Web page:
Important finds at Tell Sabi Abyad
1988 A prehistoric village
The settlement dates from about 5900 B.C. The village and the finds provide insight into the origin of organised societies in prehistoric Syria.
1991 The ‘Burned Village'
About 6000 B.C., this village was destroyed in a blaze. Among the exceptionally well-preserved remains were finds of pottery, tools, jewellery and a huge number of stamp-seal imprints in clay.
1992-1995 The Assyrian fortress
About 1200 B.C., the fortress and neighbouring settlements were built on top of the mound by the Assyrians. It was one of the crucial fortifications along the western border of their empire. So far, it has been the only fortress from this era that could be excavated almost complete.
1997 A private archive
In 1997, the team of researchers found parts of grand vizier Assur-iddin's private archive, dating from about 1200 B.C. The texts on the clay tablets prove that the officials of that time took bribes on a regular basis.
1998 Another archive and a gold treasure
Tammite was a steward and the right-hand man of grand vizier Ili-pada, Assur-iddin's son. His archive consists of 130 clay tablets with 3200-year-old inscriptions in cuneiform. The inscriptions prove that an extensive civil service ruled a large area from the fortress. Another spectacular find was an urn holding the remains of a cremated body and a gold treasure in a grave, consisting of rings, pendants, beads, jewellery encrusted with precious stones, and golden, bronze and iron objects.
1999-2001 Registering the finds
The excavations in the fortress and prehistoric villages were continued, but in this period, the emphasis was primarily on research and registration of the many finds from the previous years.
2002-2003 Jewellery, a cylinder seal and earthenware pots
Once again, the team found clay tablets in the Assyrian fortress, although these 36 specimens were less well-preserved. An extraordinary find was the imprint of a cylinder seal, showing a picture of the demon Pabilsag, a precursor of the Sagittarius sign of the zodiac. In one of the graves, jewellery and more than 1,200 beads of gold and precious stones were found.
2004 Syria's oldest earthenware
Dozens of complete pots, jugs and jars dating from the period 6800-6300 BC were found. This is the oldest earthenware pottery ever found in Syria, and possibly even the oldest in the entire Near East. The reddish-brown hand-made pottery is rough and simple in shape. The team also concluded that around 6300 BC the prehistoric inhabitants of the hill left their village for a while, a move that could have been connected with the major world-wide climate change that occurred around that time. Finally, 37 clay tablets with cuneiform texts inscribed, dating from around 1200 BC, came to the surface from the remains of the Assyrian fortress.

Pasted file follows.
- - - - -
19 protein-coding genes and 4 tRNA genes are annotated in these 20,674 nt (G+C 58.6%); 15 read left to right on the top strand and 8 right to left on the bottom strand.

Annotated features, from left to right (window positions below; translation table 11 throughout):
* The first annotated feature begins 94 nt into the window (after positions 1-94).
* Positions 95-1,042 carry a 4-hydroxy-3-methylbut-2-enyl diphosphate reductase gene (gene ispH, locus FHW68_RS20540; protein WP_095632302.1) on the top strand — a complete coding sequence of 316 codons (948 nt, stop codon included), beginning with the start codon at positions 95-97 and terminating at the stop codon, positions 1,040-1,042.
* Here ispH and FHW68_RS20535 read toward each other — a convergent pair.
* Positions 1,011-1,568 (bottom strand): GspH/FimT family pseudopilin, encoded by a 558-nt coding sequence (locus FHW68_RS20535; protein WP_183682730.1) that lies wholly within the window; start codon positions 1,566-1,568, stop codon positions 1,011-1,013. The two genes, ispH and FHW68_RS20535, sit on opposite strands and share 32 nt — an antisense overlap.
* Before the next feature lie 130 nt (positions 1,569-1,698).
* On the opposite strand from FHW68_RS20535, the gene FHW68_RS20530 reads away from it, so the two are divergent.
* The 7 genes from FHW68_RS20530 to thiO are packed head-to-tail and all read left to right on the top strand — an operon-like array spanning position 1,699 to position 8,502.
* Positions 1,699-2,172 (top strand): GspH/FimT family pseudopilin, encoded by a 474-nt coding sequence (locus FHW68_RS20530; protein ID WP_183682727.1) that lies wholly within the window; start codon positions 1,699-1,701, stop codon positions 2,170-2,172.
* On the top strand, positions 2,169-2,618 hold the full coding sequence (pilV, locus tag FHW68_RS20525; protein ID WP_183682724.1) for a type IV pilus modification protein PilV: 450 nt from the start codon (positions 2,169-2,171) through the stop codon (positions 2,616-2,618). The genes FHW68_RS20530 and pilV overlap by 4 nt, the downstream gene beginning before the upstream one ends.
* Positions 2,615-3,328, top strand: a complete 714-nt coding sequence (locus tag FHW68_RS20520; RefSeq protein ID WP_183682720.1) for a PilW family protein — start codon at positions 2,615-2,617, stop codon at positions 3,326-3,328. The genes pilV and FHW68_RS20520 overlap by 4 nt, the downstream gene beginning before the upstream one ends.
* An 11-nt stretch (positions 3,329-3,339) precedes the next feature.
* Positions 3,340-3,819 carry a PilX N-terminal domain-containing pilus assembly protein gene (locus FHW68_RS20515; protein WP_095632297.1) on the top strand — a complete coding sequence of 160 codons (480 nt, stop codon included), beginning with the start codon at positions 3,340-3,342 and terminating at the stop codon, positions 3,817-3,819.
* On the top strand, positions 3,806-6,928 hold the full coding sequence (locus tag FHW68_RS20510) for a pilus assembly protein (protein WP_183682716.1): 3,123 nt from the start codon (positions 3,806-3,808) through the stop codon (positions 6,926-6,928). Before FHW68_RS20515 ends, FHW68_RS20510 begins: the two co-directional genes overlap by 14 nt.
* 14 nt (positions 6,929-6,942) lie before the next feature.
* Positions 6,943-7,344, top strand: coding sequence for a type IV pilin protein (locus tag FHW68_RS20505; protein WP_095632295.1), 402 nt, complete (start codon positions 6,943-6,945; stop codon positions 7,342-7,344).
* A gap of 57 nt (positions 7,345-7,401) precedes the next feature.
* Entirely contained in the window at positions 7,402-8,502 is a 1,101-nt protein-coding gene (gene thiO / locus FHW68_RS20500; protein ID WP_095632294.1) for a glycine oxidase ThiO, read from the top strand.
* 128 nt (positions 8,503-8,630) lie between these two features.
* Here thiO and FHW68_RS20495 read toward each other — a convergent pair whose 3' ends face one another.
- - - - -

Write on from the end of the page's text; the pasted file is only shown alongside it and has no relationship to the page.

2005 Yet the oldest pottery from Syria
This year the research team found pottery that was older still! The usually polished, sometimes even painted pottery is truly unique: it has never been found at any other site in the Near East thus far. The pottery comes from a prehistoric village nearly 9000 years old with rare preserved houses, platforms, ovens and hearths.
During excavations of the Assyrian fort, a number of clay tablets were again discovered with cuneiform writing from the Assyrian era. The over 3200-year-old texts stem from the administration of grand vizier Ili-pada, the boss of the fort.
2006 No excavation
2007 Search for changes to climate and society
Attention this year was devoted mainly to the prehistoric layers of civilisation on Tell Sabi Abyad. Fieldwork is part of a new research project on the relationship between changes in the climate and in society - sponsored by the Netherlands Organisation for Scientific Research. The excavation yields crucial data on 1001 changes that occurred in society circa 6200 B.C. The elaboration on the research is fully underway. The research team stumbled upon a historic graveyard: over forty graves of children and adults, dating to circa 6100-6000 B.C.
2008 Unique graveyard nine millennia old
The research into the prehistoric graveyard at the top of Tell Sabi Abyad produced a spectacular find this year: a graveyard with dozens of graves from the seventh millennium B.C. A graveyard from that time has never before been found in the Near East. The burial customs are very diverse and there are indications for epidemic occurrence of diseases such as tuberculosis and meningitis. Researchers from the Amsterdam Medical Centre are called in.
2009 Even more graves
Again, the prehistoric graveyard from circa 6100 B.C was the key goal of the 2009 excavation campaign. The researchers exposed dozens of graves of men, women and children. The graves attest to a great diversity in how they dealt with their dead. Many graves contain gifts for the dead, in the form of earthenware pots or jewellery. The artefacts of the prehistoric village next to the graveyard were also researched thoroughly. Architecture that was magnificently preserved emerged, rising around a central interior plaza - the village square! Dozens of stone bowls and plates were found in one of the houses - all complete and beautifully finished.